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Spring Symptoms

Seasonal changes appear to trigger symptoms in a number of IC patients, especially in the spring. Patients may experience allergies and/or increased sensitivity to the environment, bladder symptoms and joint pain. Even before spring flowers have bloomed, melting snow and/or spring showers can bring on mold and mildew. Varying temperatures can also make climate control inside of the home difficult. Patients may suffer with irritated sinuses when the heat is on one day and off the next. Opening windows to outside air can also cause sinus and breathing problems, as can turning on the air conditioning for the first time.

When sinus problems persist, patients usually take antihistamines. Antihistamines without decongestants are known to relieve bladder symptoms in some patients (tricyclic antidepressants, such as Sinequan (doxepin) and Elavil (amitriptyline) contain antihistamine properties, and the antihistamine Vistaril (hydroxyzine) is used as a treatment for IC symptoms). However, antihistamines that contain decongestants can cause bladder symptoms to flare-up. So can nose drops and sprays, cough medicines and expectorants, and bronchodilator inhalers (some patients seem to tolerate inhaled steroids). Because so many IC patients are sensitive to medicines, it's often necessary for them to use prevention and alternative treatments.

Prevention and Alternative Treatments for Spring Symptoms:

  • Steam used two to three times a day is actually be very effective for nasal and lung congestion. The easiest way to steam is to sit on a chair and lean over a sink of hot water with a towel over the head.

  • Hot soup and weak tea (if tolerated) can also relax and open nasal passages.

  • Nasal irrigation with baking soda and warm water can help to promote healthy mucous membranes. Either a syringe (ask your pharmacist) or a Naso cup can be used for rinsing. See resources at the end of this list. Nasal irrigation is only intended for mild nasal congestion, and should be avoided when sinuses are infected or inflamed.

  • The nasal ointment Boroleum can be swabbed into the nostrils to relieve dry nasal tissue. Boroleum is a petroleum product and contains both camphor and menthol, which may not be suitable for patients taking homeopathic remedies or patients with multiple chemical sensitivity (MCS).

  • Humidity should be controlled to promote a healthy indoor environment. Indoor humidity should never rise much higher than 50%. A humidity gauge can be purchased at Brookstone.

  • Certain herbal teas can help to soothe mucous membranes and loosen mucous. However, many of these herbal teas can also irritate the bladder. Safer alternatives include weak tea made from a little dried dill weed. Dill is good for coughs. Dried sage can be used to sooth sore throats. Sage tea can also be used as a gargle. Slippery elm and licorice root teas are very soothing, however, licorice root is strong and not always tolerated by bladder-sensitive patients. General aches and pains that sometimes accompany allergies can be relieved with weak chamomile tea (chamomile is a great relaxant, however patients with allergies to ragweed should avoid chamomile). Tea made with thyme can be used for the prevention of colds and infections. Thyme is also helpful when used in cooked foods and so is garlic, if tolerated. All teas should be tried using only one quick dunk of a tea bag or tea ball.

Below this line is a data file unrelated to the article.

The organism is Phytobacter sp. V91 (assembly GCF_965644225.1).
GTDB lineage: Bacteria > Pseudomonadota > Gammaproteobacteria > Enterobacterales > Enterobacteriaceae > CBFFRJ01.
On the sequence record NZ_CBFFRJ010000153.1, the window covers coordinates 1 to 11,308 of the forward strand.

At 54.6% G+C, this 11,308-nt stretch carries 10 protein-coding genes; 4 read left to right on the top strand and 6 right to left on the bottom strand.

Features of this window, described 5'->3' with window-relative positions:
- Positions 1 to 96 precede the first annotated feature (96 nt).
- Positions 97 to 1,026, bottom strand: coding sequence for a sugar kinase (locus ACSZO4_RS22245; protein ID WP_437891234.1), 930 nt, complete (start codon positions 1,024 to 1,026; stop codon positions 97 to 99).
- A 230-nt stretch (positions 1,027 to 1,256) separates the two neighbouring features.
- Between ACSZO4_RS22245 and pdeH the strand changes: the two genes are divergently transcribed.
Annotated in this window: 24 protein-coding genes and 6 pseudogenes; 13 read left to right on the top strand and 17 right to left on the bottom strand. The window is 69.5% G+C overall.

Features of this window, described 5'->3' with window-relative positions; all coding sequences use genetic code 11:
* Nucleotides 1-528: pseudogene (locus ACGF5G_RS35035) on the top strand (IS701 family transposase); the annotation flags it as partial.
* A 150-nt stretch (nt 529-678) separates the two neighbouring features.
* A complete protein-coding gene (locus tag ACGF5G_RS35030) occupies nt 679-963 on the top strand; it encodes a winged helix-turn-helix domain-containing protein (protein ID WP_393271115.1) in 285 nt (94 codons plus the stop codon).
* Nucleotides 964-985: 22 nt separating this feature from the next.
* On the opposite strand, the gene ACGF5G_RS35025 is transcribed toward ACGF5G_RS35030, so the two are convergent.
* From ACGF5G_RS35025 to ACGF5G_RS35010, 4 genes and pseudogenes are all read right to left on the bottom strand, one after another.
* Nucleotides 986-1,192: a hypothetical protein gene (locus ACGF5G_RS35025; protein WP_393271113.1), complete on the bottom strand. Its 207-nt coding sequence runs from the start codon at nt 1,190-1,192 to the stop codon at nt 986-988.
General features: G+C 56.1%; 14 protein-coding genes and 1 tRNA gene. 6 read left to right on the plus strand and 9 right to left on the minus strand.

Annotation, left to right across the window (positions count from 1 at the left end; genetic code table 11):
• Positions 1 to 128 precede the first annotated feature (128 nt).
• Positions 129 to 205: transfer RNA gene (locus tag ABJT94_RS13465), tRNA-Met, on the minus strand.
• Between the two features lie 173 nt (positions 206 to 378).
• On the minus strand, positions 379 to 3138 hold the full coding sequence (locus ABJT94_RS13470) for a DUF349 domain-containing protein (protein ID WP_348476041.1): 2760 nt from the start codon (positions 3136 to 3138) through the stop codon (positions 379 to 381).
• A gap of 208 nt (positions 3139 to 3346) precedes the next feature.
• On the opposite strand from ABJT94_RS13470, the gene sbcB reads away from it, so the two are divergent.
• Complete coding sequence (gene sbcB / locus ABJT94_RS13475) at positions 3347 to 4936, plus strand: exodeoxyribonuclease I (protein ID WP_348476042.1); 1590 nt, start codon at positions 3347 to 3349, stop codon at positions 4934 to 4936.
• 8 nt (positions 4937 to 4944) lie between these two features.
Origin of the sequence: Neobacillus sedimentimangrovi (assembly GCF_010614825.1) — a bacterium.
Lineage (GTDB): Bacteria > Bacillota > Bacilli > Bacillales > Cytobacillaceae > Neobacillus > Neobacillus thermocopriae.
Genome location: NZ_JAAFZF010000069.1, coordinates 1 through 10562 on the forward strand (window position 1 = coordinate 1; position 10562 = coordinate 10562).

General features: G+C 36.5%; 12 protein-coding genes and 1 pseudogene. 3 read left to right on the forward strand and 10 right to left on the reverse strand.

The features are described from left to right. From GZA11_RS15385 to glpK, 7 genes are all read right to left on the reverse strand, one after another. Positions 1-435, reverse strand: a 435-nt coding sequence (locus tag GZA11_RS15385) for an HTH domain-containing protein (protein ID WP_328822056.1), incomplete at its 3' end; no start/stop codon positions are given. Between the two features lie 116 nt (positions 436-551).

• HEPA filters can remove organic substances such as mold and dust. Specialized fumes and odors (toxic pollutants). IC patients should avoid ozone machines for cleaning the air. Some IC patients may be sensitive to HEPA machines.

  • Warm saltwater gargles a few times a day can help to soothe sore throats and coughs (antihistamines should be avoided with these symptoms). Popular cough drops may have to avoided because they can set off bladder symptoms. Thayers Slippery Elm Throat Lozenges and Ricola Natural Herb Cough Drops seem to be bladder-safe for some patients. Look in health food stores if these cough treatments are not found in local drug stores. Always try a new cough drop for only a few seconds. Often a cough drop is not as irritating and still helpful if it isn't finished.

Resources:

Naso Cup: Isabella 1-800-777-5205

Boroleum - The Vermont Country Store: (802) 362-8440


Exercise of the Month

Neck and Shoulder Stretch

Starting Position
Clasp and secure wrist with opposite hand.

Progression
A. Gently pull down on secured wrist and tilt head toward opposite shoulder (ear to shoulder). Hold.

B. Same as "A" with wrist now secured behind back.

Repeat "A" and "B" with other arm.

Avoid
Lifting chin or shoulders, arching low back and locking knees

 

About The Authors:
Gaye is an author and IC patient & support group leader who has been involved in IC work for years. In 1990 she published "Stretch Into a Better Shape" and produced a stretching and exercise video for IC patients in 1993. She is a specialist in Aston-Patterning movement and muscle re-education.

Andrew has over ten years of clinical and health care management position. He is currently the Administrator of Maison Hospitaliere, located in New Orleans. Andrew holds a Ph.D. in Special Education, a M.A. of Health Adminstration, M.A. of Clinical Psychology.

They welcome your comments and feedback on their articles at: The Sandlers

 



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